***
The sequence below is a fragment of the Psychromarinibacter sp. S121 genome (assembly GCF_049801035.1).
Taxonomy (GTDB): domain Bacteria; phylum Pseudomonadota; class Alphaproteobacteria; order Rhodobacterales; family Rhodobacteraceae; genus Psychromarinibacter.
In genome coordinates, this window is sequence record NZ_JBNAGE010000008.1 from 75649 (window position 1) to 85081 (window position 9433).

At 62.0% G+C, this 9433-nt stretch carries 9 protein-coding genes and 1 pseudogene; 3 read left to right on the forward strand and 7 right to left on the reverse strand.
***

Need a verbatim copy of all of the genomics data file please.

The sequence below is a fragment of the Psychromarinibacter sp. S121 genome (assembly GCF_049801035.1).
Taxonomy (GTDB): domain Bacteria; phylum Pseudomonadota; class Alphaproteobacteria; order Rhodobacterales; family Rhodobacteraceae; genus Psychromarinibacter.
In genome coordinates, this window is sequence record NZ_JBNAGE010000008.1 from 75649 (window position 1) to 85081 (window position 9433).

At 62.0% G+C, this 9433-nt stretch carries 9 protein-coding genes and 1 pseudogene; 3 read left to right on the forward strand and 7 right to left on the reverse strand.